|Publication number||US5331687 A|
|Application number||US 07/926,505|
|Publication date||Jul 26, 1994|
|Filing date||Aug 7, 1992|
|Priority date||Aug 7, 1992|
|Publication number||07926505, 926505, US 5331687 A, US 5331687A, US-A-5331687, US5331687 A, US5331687A|
|Inventors||Robert A. Kronenberger|
|Original Assignee||American Needle|
|Export Citation||BiBTeX, EndNote, RefMan|
|Patent Citations (6), Referenced by (20), Classifications (5), Legal Events (7)|
|External Links: USPTO, USPTO Assignment, Espacenet|
1. Field of the Invention
This invention relates to headwear, such as caps, hats and visors and, more particularly, to a headwear piece that can be configured to accommodate a plurality of different head sizes.
2. Background Art
To accommodate different wearer head sizes, purveyors of headwear have the option of either stocking a range of fitted headwear pieces or incorporating a size adjustment capability into the headwear. While fitted headwear has the advantage that it does not expose unsightly adjustment structure, it has the drawback that it will fit only one head size. Consequently, it is necessary to stock a full range of sizes. It is generally difficult to control inventory to meet the size demands.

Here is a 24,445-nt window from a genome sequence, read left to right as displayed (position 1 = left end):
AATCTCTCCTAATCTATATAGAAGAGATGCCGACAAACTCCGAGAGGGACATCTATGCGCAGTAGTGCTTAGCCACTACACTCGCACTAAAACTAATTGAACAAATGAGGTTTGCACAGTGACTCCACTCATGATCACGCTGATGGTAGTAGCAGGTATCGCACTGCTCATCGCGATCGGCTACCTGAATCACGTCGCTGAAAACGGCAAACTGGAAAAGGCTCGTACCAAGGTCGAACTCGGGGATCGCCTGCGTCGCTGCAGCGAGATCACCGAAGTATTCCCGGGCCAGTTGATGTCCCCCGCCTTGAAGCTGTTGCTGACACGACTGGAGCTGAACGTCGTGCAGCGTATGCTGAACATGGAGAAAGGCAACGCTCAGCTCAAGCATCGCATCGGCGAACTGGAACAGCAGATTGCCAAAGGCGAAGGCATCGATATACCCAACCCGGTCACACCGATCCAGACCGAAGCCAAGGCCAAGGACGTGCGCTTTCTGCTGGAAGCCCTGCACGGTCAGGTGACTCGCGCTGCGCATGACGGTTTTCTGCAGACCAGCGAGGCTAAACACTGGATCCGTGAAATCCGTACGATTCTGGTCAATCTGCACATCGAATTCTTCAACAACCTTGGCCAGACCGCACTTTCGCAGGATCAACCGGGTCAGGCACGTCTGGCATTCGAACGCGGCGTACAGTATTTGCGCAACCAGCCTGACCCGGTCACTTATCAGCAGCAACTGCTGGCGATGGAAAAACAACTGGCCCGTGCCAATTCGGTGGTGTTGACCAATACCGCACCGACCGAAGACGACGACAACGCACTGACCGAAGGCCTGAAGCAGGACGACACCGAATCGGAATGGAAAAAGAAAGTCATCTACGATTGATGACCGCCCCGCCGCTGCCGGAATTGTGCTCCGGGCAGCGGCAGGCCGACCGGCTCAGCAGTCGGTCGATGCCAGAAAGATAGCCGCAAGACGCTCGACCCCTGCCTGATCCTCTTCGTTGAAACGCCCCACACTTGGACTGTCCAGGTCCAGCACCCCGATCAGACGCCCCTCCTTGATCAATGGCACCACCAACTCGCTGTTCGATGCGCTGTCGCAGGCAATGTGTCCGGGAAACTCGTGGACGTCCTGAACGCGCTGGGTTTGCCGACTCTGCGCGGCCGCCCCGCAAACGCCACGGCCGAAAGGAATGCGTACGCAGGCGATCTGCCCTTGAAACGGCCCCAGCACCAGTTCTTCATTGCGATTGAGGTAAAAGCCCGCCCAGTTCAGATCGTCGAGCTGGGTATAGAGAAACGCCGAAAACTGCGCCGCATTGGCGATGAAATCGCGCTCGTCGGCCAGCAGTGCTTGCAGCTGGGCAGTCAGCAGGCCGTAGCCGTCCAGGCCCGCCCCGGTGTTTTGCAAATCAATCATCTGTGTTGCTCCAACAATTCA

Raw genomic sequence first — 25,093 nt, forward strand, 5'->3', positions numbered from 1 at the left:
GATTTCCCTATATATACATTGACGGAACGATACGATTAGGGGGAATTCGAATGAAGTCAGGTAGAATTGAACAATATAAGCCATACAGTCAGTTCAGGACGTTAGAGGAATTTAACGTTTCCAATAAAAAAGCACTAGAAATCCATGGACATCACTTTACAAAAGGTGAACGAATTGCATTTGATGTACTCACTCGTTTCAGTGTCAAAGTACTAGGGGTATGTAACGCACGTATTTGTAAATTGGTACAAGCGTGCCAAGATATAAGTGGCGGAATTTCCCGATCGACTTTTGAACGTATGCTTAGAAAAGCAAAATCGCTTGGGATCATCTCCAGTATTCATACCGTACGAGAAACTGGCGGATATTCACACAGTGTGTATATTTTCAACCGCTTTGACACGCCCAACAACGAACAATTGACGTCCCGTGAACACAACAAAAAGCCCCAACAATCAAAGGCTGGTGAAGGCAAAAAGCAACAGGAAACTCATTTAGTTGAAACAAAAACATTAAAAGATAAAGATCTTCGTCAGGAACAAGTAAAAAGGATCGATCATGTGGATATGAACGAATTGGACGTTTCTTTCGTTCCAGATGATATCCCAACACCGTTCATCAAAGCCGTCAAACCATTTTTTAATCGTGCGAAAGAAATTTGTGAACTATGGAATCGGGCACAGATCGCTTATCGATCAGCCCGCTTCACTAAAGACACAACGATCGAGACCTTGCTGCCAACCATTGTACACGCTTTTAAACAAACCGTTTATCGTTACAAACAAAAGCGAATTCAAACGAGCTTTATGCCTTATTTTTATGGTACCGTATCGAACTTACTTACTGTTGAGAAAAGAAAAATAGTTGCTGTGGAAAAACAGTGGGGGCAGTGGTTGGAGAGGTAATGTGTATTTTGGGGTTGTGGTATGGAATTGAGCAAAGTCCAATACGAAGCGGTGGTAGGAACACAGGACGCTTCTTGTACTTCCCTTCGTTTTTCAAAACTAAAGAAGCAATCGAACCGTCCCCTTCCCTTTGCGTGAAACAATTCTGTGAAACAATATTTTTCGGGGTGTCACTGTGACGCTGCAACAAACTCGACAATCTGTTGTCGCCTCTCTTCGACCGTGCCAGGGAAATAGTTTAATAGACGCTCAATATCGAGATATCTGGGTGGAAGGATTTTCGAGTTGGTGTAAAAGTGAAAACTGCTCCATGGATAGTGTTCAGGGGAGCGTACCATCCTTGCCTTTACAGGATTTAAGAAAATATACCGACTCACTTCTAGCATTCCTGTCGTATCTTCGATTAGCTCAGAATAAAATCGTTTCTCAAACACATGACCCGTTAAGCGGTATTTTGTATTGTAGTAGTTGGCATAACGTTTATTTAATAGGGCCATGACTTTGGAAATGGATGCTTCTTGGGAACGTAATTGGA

Conventional size adjustment structures for headwear have taken a wide range of forms. Most commonly, in baseball-type caps, or other caps with a flexible crown, an inverted, U-shaped cutout is provided at the rear of the cap. The size adjustment structure is operable to selectively control the width of the "U" to thereby alter the effective diameter of the opening defined by the crown.
It is known, for example, to use an elastic band to control the crown opening diameter. An exemplary structure is shown in U.S. Pat. 4,131,953, to Kimotsuki.
One problem with an elastic band is that, with a pliable crown, the elastic tends to collapse the crown and distort the shape thereof. Further, with the elastic band, the crown embraces a smaller head a lesser holding force than it would a larger head.
It is known to use buckles to cooperate with a strap that surrounds a crown and is manipulated through the buckle to alter the effective diameter of a loop defined by the strap. An exemplary structure in shown in U.S. Pat. 4,864,662, to Frank. A buckle is undesirable from the standpoint that the buckle and associated strap must be fully exposed externally of the crown to allow the user to hold the buckle and push in or draw out the free end of the strap.